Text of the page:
Hearts of glass

Ali Shaw’s modern fairy tale
By SHARON STEEL  |  April 6, 2010

WHEN MIDAS MET IDA: In order to fall in love, Shaw’s characters must first wreak havoc.

The Girl With Glass Feet | By Ali Shaw | Henry Holt | 304 pages | $24
In Ali Shaw’s debut novel, death by glass becomes a star-crossed love story in the vein of a Hans Christian Andersen fairy tale — a tragedy that strips away its isolated characters’ fears and defenses and reveals their bravery. Ida Maclaird and Midas Crook are caught in the crossfire of a devastating, magical ailment: Ida’s feet have turned to glass, and her entire body will soon follow suit. She chooses Midas to sustain her through the transformation that will eventually snuff out her life. Midas, in turn, is so insecure and disconnected from the world that he uses photography the way some people use the Internet — as an emotional filter. Like a Web addict fine-tuning avatars and profiles, refining the ephemera of on-line paths and patterns, Midas isolates himself with his photography while avoiding any direct engagement with life. Until he encounters Ida.

Midas and Ida meet on St. Hauda’s Land, a fictional, snowbound archipelago where color has given way to gray days and monochrome nights — the three main islands “looked like the swatted corpse of a blob-eyed insect.” Years before her affliction takes hold, a man named Henry Fuwa asks Ida, “Would you believe there are glass bodies here, hidden in the bog water?” Fuwa is one of the many central characters who fan out from the centrifugal force of Ida and Midas’s relationship.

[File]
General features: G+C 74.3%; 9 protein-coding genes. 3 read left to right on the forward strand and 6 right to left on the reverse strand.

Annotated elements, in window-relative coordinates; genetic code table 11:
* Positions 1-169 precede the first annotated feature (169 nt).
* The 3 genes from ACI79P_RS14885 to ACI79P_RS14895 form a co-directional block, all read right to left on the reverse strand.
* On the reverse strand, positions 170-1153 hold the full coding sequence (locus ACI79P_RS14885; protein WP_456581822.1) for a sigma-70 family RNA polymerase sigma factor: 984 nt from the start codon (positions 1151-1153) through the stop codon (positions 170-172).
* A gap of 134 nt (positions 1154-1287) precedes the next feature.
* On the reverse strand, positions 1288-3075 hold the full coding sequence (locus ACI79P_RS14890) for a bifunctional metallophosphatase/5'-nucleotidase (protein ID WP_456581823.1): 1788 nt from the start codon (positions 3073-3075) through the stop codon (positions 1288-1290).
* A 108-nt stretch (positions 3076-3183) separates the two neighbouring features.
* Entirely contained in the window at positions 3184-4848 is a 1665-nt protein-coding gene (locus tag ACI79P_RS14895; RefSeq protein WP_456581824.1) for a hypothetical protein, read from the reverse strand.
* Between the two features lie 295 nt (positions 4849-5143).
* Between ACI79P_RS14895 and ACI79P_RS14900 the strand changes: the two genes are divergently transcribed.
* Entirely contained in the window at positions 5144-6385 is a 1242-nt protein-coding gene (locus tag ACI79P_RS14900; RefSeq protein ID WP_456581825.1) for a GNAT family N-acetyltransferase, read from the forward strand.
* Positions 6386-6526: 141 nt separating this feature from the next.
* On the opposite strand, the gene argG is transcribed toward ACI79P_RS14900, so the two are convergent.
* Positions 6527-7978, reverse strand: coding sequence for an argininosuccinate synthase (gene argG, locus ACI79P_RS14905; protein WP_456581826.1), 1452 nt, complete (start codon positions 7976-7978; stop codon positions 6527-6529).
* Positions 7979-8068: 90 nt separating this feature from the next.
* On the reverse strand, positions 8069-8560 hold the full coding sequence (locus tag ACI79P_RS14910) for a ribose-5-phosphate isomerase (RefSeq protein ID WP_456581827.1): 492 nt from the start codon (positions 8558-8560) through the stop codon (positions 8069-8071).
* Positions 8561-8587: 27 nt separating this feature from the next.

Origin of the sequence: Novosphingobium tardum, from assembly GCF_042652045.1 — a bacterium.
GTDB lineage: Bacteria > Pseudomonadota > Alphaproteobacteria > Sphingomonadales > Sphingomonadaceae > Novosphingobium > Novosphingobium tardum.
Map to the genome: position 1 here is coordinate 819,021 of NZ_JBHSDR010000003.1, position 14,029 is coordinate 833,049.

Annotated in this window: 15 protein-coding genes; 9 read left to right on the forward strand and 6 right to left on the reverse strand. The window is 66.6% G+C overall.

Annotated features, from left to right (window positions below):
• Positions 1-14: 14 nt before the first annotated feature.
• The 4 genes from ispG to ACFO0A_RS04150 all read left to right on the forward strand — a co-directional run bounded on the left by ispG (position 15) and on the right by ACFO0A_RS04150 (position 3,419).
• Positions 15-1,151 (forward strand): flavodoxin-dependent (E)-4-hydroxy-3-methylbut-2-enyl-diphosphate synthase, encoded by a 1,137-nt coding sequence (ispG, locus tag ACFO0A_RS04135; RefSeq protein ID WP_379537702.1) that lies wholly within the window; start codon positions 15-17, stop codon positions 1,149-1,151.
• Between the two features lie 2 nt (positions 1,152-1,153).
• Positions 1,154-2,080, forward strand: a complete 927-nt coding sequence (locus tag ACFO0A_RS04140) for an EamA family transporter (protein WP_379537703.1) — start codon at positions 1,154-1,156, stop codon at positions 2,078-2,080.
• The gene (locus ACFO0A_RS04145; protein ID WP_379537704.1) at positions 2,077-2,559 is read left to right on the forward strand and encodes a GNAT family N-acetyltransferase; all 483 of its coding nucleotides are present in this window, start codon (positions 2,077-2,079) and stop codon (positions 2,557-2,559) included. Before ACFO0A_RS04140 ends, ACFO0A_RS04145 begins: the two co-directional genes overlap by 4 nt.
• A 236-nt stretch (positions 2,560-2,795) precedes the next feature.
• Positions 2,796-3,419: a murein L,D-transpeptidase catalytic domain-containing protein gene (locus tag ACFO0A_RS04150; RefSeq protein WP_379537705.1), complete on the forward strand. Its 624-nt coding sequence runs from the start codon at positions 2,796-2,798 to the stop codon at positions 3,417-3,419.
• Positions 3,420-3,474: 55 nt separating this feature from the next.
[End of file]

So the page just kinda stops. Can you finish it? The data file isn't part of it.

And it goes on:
The residents of St. Hauda’s live quietly and privately, keeping individual secrets that support and torment them — like the existence of an animal that turns everything it looks at white, tiny cows that have moth-like wings, and jellyfish that can light up the sea with colored lights as they decompose. But there’s also a number of people who, like Ida, find their hearts, feet, bellies, and flesh slowly hardening into glass. Some passively accept their fate, but Ida is searching for a cure. Failing that, she wants the kind of love that, by time she has become a petrified ornament, can change the person she leaves behind.

Shaw’s prose is rich in imagery, often built from minuscule details. The big ones, the showstoppers, can quicken the pulse. “He had wanted to kiss her but when the moment arose his head had been yanked away as if nerves were a bridle,” he writes of one of Ida and Midas’s false starts. “He wondered how you could alter your gut reactions, when your body overrode your control with the same power it used to jerk back your hand from a burning hot surface or throw your body away from an oncoming crash.”

This is agony as a beautiful dreamscape, one you watch as much as read. Midas and Ida reach a point where their shared and individual curses can wreak the havoc necessary for them to fall in love. “Have you ever hoped for something?”, Midas’s mother asks him. “And held out for it against all the odds? Until everything you did was ridiculous?” Hope and loss are exactly what give Midas and Ida the courage to unpick the locks of their hearts.

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